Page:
185216 Racial and Ethnic Disparities in Prescription Medication Use in the U.S.:

Tuesday, October 28, 2008: 1:30 PM

Dima Qato, PharmD, MPH , University of Chicago, Chicago, IL
Stacy Lindau, MD, MAPP , University of Chicago, Chicago, IL
Phil Schumm, MA , University of Chicago, Chicago, IL
Rena Conti, PhD , University of Chicago, Chicago, IL
G. Caleb Alexander, MD, MS , MacLean Center for Clinical Medical Ethics; Section of General Internal Medicine, University of Chicago, Chicago, IL
Research Objective: (1) To examine racial and ethnic disparities in prescription medication use among the U.S. older adult population. Study Design: The National, Social life, Health and Aging Project (NSHAP) dataset was used for this analysis. NSHAP is a nationally representative probability sample of 3,005 community-dwelling persons 57 to 85 years of age from households across the United States, with over-sampling of African-Americans, Latinos, men, and individuals 75 to 84 years of age (75.5% weighted response rate). Household interviews were conducted between July 2005 and March 2006. Medications were recorded by direct observation using a computerized log. Multivariate logistic regression was used to examine the factors associated with differences in prescription medication use among non-Hispanic whites (Whites), non-Hispanic blacks (Blacks), and Hispanics (any race). Models were adjusted for demographic (age and gender), socio-economic (household income, insurance status, education, employment status) and health-related (self-reported health and co-morbid conditions) characteristics.Results: Overall, 82% of older adults use a prescription medication. Preliminary results indicate that there are differences in prescription utilization by race/ethnicity. In unadjusted analyses, in comparison to Whites, the use of at least one prescription medication was not significantly different in Blacks (OR: 1.1 (CI: 0.80, 1.57), but significantly less among Hispanics (OR: 0.53(CI: 0.39, 0.73). After adjusting for demographic and health-related characteristics, Whites were significantly more likely to be using a prescription medication than either Blacks (OR: 0.49(CI: 0.32, 0.78)) and Hispanics ((OR: 0.43 (CI: 0.27, 0.69)). However, when adjusting for income, education, insurance status, and employment status, in comparison to Whites, Blacks were equally likely [(OR: 0.99 (CI: 0.52, 1.9)], but Hispanics were less likely [OR: 0.70 (CI: 0.34, 1.4] to use at least one prescription medication. Conclusions:These data provide updated, nationally representative estimates of racial and ethnic differences in prescription medication use among community dwelling elders. Differences in race/ethnicity were significantly associated with prescription medication use among older adults in the United States. While differences in demographic and health characteristics do not explain the observed disparities in prescription medication use across racial/ethnic groups, socio-economic disparities may, especially for Blacks. More research is needed to identify unobserved factors associated with race/ethnicity responsible for differences in prescription medication use that may be associated with increased morbidity that is potentially modifiable by clinical practice.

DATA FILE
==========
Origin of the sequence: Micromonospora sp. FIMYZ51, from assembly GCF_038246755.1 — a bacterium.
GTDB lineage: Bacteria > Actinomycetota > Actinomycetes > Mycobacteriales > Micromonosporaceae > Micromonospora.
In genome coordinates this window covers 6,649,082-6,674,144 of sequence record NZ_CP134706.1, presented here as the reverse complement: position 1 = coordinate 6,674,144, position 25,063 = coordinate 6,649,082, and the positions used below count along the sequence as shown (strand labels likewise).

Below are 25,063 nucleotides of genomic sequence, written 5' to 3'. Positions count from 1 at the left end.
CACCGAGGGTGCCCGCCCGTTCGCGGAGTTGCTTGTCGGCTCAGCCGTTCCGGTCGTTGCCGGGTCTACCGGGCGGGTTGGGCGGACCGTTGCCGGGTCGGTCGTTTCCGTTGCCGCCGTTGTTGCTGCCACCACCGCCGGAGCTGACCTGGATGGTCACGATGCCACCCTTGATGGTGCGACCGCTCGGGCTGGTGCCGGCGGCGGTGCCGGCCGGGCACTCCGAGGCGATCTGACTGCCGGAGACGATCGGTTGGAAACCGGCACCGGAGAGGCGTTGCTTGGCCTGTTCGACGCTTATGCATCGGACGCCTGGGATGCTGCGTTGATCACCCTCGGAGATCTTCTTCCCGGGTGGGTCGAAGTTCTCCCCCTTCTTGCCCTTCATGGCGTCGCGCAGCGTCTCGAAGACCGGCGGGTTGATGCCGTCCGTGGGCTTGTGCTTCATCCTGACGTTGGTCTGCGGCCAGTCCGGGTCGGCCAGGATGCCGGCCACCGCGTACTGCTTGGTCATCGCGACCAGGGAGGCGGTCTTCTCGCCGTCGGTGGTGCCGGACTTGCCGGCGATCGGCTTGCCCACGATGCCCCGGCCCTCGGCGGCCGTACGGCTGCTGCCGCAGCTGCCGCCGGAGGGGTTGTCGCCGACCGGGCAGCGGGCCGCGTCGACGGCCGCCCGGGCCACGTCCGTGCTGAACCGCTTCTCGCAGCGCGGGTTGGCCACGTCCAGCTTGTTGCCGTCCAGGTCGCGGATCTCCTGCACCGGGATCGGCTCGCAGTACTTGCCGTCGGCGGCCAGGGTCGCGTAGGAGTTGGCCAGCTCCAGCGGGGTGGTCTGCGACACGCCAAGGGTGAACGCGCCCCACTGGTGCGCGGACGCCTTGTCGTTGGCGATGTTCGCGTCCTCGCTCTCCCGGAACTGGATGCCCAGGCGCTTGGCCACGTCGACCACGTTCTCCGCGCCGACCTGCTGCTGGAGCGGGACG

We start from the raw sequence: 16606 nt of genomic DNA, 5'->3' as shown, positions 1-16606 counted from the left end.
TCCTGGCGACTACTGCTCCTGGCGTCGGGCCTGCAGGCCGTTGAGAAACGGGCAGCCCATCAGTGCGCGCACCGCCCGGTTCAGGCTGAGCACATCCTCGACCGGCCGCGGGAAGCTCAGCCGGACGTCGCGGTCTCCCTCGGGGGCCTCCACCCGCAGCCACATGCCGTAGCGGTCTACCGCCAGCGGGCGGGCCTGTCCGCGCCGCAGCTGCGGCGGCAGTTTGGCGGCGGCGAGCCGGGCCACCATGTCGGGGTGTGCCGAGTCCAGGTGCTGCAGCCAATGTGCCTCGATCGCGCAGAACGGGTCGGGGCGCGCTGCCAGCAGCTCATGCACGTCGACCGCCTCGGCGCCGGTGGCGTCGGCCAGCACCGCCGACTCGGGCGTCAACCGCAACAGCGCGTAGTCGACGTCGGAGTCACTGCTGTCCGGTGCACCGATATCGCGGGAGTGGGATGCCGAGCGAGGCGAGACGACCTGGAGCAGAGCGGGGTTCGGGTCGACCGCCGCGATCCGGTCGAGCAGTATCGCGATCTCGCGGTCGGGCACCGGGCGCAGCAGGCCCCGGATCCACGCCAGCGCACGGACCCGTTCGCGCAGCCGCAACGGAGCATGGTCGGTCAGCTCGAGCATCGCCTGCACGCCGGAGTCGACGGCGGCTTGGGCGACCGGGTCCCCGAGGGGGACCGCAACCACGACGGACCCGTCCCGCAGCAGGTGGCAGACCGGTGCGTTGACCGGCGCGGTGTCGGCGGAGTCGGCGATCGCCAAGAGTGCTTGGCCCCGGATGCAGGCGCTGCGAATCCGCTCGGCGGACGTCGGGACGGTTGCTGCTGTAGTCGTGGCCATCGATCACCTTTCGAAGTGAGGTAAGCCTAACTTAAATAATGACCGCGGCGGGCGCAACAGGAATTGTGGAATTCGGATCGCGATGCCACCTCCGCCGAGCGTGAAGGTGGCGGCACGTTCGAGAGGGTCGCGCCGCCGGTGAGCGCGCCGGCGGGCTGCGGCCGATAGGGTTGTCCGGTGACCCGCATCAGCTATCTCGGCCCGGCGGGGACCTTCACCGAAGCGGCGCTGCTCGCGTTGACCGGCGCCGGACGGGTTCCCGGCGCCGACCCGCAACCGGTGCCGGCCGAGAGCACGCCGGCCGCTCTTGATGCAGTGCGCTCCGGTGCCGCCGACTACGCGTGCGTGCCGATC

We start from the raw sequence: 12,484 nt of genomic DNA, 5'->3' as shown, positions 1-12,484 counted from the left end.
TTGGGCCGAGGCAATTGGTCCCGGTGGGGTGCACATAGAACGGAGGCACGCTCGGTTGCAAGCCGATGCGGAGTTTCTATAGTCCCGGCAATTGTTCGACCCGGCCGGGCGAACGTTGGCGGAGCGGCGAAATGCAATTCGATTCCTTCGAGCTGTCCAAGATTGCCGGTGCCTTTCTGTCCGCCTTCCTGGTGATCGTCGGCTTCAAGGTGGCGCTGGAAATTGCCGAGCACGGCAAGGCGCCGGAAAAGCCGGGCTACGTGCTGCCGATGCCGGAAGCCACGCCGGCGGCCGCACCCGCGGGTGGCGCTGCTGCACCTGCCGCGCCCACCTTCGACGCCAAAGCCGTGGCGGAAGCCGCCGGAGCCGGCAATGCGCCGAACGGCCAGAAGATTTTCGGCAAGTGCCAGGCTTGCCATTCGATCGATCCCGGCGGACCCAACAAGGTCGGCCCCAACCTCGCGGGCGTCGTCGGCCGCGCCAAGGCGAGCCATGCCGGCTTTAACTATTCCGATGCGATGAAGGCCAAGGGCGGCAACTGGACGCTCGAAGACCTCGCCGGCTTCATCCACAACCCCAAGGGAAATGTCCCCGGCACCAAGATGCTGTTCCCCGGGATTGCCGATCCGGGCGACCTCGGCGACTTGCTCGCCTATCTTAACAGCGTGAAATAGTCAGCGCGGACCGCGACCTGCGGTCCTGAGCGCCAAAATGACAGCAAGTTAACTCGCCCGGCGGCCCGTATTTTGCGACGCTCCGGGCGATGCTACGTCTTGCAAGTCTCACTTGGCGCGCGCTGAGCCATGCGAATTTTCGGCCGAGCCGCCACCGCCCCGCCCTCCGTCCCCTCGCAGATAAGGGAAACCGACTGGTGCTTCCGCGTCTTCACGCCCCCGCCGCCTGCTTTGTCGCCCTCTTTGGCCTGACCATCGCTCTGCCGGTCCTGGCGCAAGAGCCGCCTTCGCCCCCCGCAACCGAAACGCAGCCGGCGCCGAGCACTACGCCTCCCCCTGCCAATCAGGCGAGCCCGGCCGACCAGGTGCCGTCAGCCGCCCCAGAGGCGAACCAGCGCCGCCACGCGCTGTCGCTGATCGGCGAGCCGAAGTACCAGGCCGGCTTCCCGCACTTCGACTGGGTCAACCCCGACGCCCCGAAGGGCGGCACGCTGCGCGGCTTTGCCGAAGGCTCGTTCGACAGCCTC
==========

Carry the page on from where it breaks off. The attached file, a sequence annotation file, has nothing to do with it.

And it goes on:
Learning Objectives:
1. Understand racial/ethnic disparities in prescription medication use in older adults 2. Discuss implications of prescription use disparities on the health of minorities in the US.

Keywords: Health Disparities, Elderly

Presenting author's disclosure statement:

Qualified on the content I am responsible for because: Public health researcher and clinical pharmacist studying the role of medications, including prescription drugs, in improving overall health in older adults.
Any relevant financial relationships? No

I agree to comply with the American Public Health Association Conflict of Interest and Commercial Support Guidelines, and to disclose to the participants any off-label or experimental uses of a commercial product or service discussed in my presentation.